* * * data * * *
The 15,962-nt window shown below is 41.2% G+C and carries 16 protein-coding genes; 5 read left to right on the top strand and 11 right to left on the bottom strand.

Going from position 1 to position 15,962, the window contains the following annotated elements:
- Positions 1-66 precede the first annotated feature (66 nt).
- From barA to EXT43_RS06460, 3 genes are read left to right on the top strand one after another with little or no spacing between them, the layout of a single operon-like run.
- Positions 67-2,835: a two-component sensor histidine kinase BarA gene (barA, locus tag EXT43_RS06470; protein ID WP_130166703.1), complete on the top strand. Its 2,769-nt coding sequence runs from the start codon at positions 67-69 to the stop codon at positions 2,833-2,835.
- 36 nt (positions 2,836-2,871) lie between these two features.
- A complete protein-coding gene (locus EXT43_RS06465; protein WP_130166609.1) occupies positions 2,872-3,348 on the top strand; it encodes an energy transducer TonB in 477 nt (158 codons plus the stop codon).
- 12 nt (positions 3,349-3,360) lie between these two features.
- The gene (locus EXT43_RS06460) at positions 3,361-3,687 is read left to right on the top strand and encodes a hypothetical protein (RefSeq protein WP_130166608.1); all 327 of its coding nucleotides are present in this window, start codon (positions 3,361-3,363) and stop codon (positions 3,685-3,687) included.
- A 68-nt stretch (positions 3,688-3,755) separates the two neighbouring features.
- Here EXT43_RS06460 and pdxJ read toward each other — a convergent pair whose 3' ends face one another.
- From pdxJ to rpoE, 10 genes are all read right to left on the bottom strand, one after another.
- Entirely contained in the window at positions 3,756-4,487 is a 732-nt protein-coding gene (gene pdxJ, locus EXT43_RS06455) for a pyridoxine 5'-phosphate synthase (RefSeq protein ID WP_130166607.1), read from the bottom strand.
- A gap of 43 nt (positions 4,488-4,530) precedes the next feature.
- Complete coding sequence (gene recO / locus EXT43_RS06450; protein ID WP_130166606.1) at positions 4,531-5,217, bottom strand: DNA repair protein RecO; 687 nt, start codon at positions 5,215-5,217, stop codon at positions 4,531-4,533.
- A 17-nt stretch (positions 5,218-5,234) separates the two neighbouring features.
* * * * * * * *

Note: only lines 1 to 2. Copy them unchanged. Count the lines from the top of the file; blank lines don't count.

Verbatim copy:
The 15,962-nt window shown below is 41.2% G+C and carries 16 protein-coding genes; 5 read left to right on the top strand and 11 right to left on the bottom strand.

Going from position 1 to position 15,962, the window contains the following annotated elements: